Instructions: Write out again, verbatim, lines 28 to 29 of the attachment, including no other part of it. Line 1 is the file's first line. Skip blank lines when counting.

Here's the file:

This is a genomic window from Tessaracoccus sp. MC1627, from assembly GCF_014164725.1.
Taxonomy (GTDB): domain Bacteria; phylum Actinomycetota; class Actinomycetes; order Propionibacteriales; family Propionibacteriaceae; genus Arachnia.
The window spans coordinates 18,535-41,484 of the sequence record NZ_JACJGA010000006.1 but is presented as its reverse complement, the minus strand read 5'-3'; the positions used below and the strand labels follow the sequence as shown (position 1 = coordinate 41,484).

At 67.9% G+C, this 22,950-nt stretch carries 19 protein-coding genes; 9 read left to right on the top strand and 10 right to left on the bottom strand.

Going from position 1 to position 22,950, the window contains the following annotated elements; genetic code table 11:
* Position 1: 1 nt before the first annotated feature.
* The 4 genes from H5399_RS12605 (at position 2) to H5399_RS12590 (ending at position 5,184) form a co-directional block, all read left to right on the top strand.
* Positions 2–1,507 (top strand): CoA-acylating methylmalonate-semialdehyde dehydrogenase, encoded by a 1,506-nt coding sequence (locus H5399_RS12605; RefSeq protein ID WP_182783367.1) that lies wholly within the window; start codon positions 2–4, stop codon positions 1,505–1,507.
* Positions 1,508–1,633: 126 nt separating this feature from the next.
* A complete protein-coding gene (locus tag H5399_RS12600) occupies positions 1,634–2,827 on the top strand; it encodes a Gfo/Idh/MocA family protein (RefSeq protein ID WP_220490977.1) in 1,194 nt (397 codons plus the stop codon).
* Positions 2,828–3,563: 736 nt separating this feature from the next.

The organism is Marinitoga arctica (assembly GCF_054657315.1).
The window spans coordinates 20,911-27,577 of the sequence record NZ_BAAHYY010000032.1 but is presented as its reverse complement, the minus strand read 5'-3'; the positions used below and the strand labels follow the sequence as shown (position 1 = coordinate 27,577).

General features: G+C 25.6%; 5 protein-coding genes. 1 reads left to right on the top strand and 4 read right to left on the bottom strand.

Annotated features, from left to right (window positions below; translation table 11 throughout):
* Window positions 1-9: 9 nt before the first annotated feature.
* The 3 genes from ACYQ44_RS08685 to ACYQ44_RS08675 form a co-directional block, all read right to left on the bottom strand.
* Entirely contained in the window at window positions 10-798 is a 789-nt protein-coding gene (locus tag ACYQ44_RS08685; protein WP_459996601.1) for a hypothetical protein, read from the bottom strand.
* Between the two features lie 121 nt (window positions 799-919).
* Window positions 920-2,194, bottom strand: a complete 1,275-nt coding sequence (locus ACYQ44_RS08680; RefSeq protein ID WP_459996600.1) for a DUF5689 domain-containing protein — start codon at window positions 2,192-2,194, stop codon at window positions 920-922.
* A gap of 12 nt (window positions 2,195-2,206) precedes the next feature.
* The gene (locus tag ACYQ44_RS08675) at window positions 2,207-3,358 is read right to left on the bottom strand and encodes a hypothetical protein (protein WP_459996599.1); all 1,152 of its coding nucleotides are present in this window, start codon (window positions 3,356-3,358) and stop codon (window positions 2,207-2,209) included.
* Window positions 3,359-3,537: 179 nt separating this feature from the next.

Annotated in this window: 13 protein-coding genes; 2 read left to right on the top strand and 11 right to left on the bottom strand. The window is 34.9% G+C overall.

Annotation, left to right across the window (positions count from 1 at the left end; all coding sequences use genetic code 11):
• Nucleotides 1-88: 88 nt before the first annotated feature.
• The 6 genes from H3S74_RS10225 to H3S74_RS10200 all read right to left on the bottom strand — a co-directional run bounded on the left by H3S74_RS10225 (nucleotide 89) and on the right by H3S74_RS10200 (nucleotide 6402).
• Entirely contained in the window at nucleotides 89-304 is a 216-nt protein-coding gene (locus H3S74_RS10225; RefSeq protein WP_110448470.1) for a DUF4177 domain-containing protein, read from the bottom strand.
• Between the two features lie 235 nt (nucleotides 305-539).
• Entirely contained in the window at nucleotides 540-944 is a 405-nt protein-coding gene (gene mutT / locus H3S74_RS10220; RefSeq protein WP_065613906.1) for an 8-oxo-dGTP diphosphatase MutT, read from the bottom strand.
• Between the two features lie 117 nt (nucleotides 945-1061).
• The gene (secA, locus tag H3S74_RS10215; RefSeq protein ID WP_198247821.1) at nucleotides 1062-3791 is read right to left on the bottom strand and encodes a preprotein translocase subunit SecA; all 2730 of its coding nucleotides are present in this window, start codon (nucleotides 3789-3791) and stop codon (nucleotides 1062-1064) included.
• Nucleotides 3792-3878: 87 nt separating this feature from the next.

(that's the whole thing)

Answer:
• Entirely contained in the window at nucleotides 89-304 is a 216-nt protein-coding gene (locus H3S74_RS10225; RefSeq protein WP_110448470.1) for a DUF4177 domain-containing protein, read from the bottom strand.
• Between the two features lie 235 nt (nucleotides 305-539).